A description is given of still another example of setting of the line of sight 510. Suppose that the panoramic image at a destination shooting point is not an omnidirectional image but an image within a range for a partial pan angle. If the line of sight 510 at the destination point is set in the direction looking at the destination point or looking back at the original point as described above, then there may be cases where no shot image is available in the direction of the panoramic image at the destination point. And in such a case a blank screen will be displayed. In order to avoid the blank screen, the initial line of sight 510 at the panoramic image of the destination may be set in the direction of pan angle 0° for the panoramic image of the destination. Or the line of sight 510 at the panoramic image of the destination may be set in a desired direction beforehand. The desired direction may be determined by the user or may be set automatically by a system side, for instance, in the line of sight or the like recommended for the panoramic image.

By employing the panoramic image display apparatus according to the present embodiments as described above, when there are a plurality of panoramic images at different shooting locations, panoramic images are associated with the shooting directions of a certain panoramic image in such a manner that the presence of the shooting locations of the other panoramic images can be visually confirmed. As a result, panoramic images can be switched for display as if a time-warp takes place from one shooting location to the other shooting location.

The present invention has been described based upon illustrative embodiments. These embodiments are intended to be illustrative only and it will be obvious to those skilled in the art that various modifications to the combination of constituting elements and processes could be developed and that such modifications are also within the scope of the present invention.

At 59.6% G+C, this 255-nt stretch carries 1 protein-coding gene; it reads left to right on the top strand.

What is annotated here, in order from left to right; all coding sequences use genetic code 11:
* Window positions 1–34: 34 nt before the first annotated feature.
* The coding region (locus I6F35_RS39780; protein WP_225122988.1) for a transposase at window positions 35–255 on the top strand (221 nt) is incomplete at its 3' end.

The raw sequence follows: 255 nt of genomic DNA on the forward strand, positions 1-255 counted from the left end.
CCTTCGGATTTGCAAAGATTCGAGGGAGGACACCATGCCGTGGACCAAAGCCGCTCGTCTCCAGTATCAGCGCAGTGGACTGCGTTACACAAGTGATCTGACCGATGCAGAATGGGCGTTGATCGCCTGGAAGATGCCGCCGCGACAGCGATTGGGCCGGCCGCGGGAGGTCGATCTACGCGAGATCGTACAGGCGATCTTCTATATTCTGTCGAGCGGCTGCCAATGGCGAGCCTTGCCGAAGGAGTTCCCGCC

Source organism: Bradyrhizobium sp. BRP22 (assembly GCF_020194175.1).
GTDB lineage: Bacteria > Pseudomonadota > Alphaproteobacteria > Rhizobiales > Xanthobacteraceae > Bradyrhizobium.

The arrangement may be such that a preview of panoramic images is displayed on the screen that shows the symbols of panoramic images at the shooting points on a map as shown in FIG. 10 or FIG. 11. In the preview, for example, the panoramic images are only partially displayed in the form of thumb nail images, and then the panoramic images are shown in the entirety as the pan angle or the tilt angle is changed gradually within the thumb nail image frame. Also, while the preview of the panoramic images is being displayed, the direction of the pan angle may be shown by an arrow or the like indicating the bearing on a map.

In the foregoing description, a panoramic image associated with markers is mapped into a 3D panoramic space such as a spherical surface, and a 3D panoramic image when the 3D panoramic space is viewed in a specified line of sight is displayed on the screen. However, the panoramic image associated with markers may be simply displayed two-dimensionally. In this case, there is no need for construction of the mapping processing unit 14 and the 3D image generator 16, thus simplifying the panoramic image display apparatus 100. In this case, too, as the user selects a marker on the two-dimensionally displayed panoramic image, the panoramic image corresponding to the marker is switched on for display.

Panoramic images herein are not limited to ones shot by the omnidirectional image shooting system as shown in FIG. 3, but they may be ones shot through a fish-eye lens or ones synthesized from a plurality of images shot with a normal digital camera in different shooting directions.

In the foregoing description, the marker setting unit 12 maps the markers on the 3D panoramic space after the panoramic image before the integration of the markers has been mapped into the 3D panoramic space, so as to display the markers superposed on the 3D panoramic image. As another method for integrating markers into the panoramic image, the mapping processing unit 14 may integrate the markers into the panoramic image to be displayed and then perform a texture mapping of the panoramic image integrated with the markers into the 3D panoramic space. Either way, as long as the positions where the markers are to be displayed are associated with the panoramic image to be displayed, it is possible to integrate the markers into the panoramic image to be displayed at an arbitrary stage. Also, it is possible that all the markers are not integrated initially, but the markers to be integrated are selected for integration as appropriate. Also, when a newly shot panoramic image is registered in the panoramic image/additional data storage 24, the marker for the newly registered panoramic image may be added to the panoramic image already being displayed.